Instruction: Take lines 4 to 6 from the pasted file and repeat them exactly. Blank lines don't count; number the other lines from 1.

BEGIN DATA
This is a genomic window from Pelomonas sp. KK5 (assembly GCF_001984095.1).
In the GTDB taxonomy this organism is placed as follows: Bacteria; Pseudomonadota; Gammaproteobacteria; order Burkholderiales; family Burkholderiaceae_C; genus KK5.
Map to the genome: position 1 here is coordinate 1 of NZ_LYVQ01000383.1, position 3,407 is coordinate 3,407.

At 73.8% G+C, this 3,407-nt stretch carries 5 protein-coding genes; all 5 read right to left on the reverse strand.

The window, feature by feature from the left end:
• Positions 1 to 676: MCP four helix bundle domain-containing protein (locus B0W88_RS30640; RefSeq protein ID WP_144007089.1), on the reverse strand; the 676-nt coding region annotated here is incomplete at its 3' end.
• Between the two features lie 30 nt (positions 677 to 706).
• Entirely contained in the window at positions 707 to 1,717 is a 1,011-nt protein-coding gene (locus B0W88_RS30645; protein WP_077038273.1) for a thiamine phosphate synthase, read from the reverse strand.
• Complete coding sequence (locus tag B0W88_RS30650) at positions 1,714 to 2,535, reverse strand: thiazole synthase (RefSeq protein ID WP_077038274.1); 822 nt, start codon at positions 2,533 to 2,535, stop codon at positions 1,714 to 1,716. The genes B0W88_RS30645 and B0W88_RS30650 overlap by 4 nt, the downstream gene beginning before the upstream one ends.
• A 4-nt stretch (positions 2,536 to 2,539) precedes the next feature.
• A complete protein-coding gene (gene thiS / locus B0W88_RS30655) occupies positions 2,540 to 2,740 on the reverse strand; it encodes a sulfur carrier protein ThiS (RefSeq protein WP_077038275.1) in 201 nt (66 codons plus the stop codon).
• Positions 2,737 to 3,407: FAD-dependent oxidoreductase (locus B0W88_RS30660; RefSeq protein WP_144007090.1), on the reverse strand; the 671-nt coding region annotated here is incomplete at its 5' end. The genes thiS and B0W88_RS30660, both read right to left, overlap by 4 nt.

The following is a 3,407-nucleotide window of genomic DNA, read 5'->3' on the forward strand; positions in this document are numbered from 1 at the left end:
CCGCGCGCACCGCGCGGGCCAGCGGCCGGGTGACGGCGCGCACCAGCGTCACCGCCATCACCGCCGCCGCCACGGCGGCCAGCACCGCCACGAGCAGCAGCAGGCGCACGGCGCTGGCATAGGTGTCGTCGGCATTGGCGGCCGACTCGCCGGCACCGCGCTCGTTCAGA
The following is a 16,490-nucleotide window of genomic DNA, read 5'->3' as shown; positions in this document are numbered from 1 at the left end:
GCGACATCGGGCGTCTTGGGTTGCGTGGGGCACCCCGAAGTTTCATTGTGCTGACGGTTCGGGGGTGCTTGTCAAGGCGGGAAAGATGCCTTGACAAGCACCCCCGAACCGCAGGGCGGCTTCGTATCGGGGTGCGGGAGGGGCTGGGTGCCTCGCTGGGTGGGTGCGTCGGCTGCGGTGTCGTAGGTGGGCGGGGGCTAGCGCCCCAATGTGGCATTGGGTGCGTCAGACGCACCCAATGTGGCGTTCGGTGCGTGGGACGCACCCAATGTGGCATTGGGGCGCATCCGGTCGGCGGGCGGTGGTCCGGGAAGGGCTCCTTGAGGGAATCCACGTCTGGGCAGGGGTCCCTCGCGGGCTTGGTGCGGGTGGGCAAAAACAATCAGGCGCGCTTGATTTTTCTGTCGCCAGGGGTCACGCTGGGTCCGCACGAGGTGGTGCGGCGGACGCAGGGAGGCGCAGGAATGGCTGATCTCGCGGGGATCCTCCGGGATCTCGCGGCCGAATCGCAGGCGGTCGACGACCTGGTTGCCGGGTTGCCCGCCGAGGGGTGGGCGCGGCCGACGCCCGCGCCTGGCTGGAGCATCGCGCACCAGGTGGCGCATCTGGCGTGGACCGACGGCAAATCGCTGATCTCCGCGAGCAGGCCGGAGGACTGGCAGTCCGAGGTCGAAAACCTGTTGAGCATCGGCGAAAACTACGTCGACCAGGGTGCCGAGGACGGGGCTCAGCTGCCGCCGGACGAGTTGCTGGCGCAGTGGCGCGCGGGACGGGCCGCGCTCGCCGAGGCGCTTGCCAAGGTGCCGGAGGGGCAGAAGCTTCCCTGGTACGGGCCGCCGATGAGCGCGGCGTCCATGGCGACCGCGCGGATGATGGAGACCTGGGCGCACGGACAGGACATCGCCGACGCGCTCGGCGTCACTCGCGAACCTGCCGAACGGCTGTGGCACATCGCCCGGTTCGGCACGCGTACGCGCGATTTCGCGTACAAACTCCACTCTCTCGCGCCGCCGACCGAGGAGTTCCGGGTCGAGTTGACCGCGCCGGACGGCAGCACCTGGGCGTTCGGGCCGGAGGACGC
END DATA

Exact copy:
At 73.8% G+C, this 3,407-nt stretch carries 5 protein-coding genes; all 5 read right to left on the reverse strand.

The window, feature by feature from the left end:
• Positions 1 to 676: MCP four helix bundle domain-containing protein (locus B0W88_RS30640; RefSeq protein ID WP_144007089.1), on the reverse strand; the 676-nt coding region annotated here is incomplete at its 3' end.